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Charles Bukowski was part of the American "Beat Poet" movement of the 1960s, though he did not particularly align himself with them. He was always a bit of a maverick in all things (and an extreme maverick in some things), and the course of his life was quite a roller coaster because of that and his rather tumultuous upbringing.
The most singular thing about his poetry, it seems to me, is that it is autobiographical and often written about his most painful life experiences--of which there were many. In "the schoolyard of forever" he documents his experience as an elementary school student who was bullied, something that really happened to him.
From that experience, he reflects upon the rest of his life and how he at times was bullied but also did the bullying at other times and places in his life.
So, perhaps a good point of inquiry to begin with is the autobiographical aspect of this poem. How much of it is true and how much is philosophical reflection on a world which is full of what he calls
the bullies, the dragons, the freaks.
This poem sets up an extended metaphor of life as a schoolyard which always contains both the bullies and the bullied--the attackers and the victims, if you will. Think about this metaphor and whether it is true for all people or just for these two groups of victims and aggressors. Is a schoolyard and bullying an apt metaphor for life?
Another good line of questioning concerns the changes he writes about concerning being bullied and being a bully. Follow the thread of the poem and trace the changes he and others like him make as they transform from victims to aggressors and back to victims again.
This poem is replete with metaphors, such as this one:
we grew like odd plants
Another is the consistent image of being pushed up against a fence with no means of escape. Explore those comparisons both in and out of an educational setting.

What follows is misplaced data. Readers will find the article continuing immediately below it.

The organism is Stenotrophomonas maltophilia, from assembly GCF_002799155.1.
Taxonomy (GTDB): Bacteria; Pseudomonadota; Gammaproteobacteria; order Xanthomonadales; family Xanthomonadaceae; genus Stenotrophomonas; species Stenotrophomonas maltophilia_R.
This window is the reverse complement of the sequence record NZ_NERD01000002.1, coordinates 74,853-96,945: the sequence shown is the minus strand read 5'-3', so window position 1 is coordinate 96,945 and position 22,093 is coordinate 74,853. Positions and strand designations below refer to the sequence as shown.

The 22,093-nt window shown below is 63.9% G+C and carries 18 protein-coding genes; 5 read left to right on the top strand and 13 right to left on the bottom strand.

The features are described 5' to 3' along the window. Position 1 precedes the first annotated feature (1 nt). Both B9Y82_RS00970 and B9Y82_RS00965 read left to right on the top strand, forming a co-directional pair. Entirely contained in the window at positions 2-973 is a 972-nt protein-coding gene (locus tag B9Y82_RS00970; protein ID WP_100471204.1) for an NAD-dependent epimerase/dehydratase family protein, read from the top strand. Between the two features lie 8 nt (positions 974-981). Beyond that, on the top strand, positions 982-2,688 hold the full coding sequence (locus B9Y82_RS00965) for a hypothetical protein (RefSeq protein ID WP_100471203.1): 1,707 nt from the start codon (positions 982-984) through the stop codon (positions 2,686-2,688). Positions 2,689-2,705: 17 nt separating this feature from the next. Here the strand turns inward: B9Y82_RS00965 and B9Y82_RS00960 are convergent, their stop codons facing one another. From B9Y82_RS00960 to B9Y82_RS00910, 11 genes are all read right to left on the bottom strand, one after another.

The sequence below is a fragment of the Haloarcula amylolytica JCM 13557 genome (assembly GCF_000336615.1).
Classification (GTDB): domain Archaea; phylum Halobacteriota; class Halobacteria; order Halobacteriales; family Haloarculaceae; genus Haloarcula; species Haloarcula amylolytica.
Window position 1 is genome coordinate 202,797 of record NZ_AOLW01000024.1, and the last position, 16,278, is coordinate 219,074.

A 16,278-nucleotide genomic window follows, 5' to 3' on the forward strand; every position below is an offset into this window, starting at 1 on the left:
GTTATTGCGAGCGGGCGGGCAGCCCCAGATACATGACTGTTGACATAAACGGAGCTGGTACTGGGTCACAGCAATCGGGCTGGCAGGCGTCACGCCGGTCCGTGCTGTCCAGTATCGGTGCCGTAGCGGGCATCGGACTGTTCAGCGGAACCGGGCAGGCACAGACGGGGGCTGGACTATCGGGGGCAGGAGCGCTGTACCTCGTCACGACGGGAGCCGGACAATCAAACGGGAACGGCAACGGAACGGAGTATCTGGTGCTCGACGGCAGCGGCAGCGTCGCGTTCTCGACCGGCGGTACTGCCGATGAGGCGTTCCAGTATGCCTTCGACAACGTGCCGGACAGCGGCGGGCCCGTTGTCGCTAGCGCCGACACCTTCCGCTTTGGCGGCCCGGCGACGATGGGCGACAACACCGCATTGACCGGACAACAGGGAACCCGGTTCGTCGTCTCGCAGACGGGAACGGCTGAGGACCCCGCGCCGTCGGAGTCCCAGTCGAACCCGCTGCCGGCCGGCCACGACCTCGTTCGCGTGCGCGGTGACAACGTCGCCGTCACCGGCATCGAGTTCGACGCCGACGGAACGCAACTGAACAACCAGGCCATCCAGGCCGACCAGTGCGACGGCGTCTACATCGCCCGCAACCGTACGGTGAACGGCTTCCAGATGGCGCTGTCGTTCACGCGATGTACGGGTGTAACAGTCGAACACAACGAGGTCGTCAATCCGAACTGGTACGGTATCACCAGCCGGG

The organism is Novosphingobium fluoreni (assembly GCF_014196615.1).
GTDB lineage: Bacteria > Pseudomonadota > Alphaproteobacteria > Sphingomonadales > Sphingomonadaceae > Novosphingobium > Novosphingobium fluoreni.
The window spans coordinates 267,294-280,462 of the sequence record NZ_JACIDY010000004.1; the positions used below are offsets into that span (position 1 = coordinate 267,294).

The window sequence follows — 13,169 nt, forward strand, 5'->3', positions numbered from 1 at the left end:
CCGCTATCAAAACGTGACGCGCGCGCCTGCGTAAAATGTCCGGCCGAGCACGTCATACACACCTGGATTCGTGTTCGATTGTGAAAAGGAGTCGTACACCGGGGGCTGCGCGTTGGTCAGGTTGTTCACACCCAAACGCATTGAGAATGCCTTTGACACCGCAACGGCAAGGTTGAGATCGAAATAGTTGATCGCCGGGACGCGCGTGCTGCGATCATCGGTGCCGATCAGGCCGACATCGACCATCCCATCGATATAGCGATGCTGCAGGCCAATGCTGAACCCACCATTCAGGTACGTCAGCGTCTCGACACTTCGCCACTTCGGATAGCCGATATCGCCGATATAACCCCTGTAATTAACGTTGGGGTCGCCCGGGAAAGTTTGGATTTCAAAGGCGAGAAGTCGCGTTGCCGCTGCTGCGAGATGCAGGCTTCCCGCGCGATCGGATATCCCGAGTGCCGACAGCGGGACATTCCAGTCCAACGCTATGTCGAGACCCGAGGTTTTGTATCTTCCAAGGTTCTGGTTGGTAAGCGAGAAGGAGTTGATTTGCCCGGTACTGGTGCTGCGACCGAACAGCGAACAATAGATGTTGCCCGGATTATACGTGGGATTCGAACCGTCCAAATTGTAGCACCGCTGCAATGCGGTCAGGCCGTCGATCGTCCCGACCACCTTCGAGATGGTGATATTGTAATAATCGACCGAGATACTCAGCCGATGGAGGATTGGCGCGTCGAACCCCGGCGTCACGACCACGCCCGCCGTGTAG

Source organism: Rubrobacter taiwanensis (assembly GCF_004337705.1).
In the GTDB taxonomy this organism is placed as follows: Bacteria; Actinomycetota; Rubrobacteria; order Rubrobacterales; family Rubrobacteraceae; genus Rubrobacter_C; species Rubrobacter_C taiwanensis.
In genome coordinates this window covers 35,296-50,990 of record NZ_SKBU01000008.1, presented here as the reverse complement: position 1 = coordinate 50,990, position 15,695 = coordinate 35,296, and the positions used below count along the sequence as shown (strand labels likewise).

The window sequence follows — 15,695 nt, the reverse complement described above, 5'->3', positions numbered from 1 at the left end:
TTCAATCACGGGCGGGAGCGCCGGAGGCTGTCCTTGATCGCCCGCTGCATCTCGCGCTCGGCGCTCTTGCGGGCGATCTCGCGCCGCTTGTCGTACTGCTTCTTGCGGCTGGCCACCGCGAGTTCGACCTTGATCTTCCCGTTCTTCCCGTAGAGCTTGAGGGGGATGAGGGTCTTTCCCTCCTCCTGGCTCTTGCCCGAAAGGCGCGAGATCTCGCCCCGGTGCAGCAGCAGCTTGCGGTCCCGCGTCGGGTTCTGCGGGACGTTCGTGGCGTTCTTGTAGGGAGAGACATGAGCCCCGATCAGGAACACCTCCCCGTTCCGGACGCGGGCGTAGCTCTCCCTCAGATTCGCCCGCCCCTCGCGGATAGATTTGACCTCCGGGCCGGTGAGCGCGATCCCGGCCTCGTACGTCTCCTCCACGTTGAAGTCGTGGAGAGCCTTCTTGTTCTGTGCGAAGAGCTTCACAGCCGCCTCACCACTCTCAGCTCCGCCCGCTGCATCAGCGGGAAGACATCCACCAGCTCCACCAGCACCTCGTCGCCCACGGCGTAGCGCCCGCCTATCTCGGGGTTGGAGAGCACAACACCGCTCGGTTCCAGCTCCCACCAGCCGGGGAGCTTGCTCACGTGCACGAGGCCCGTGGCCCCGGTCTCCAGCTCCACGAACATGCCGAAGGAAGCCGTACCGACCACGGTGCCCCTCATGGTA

Consider what Bukowski is saying in this poem about the formal educational system and what he is implying about the "informal" lessons he and those like him learned while in school.
Clearly the poet claims to have learned something from the experiences he documents in this poem. What are those lessons and what is his attitude about them? This requires a close study of things like tone and diction to compare the beginning of the poem to the end. (Hint: at the end of the poem, presumably the place where we would expect to see some growth and change, we still find words like "trapped" and "embedded" and "stuck.")
Is the poem's form suited to the theme? In other words, does the way the poem looks, sounds, and reads match the message of the piece?
What is Bukowski's view of adults in this poem? Notice that he calls his professors bullies and notes that cars passed by when he and the others were pressed against the fence but did nothing to help them.
his fists coming against us
as we were trapped against the steel fence
as we heard the sounds of automobiles passing but not stopping
as the world went about doing what it did
How is this view of the adults in his world connected to Bukowski's life story? (I've attached an excellent eNotes site below to help you with some of those biographical details if you do not already know them.)
This is an interesting poem to study both in connection to the author's life, something that is not always so evident in poetry, and to the metaphor of bullying in the schoolyard which he applies to all of life.
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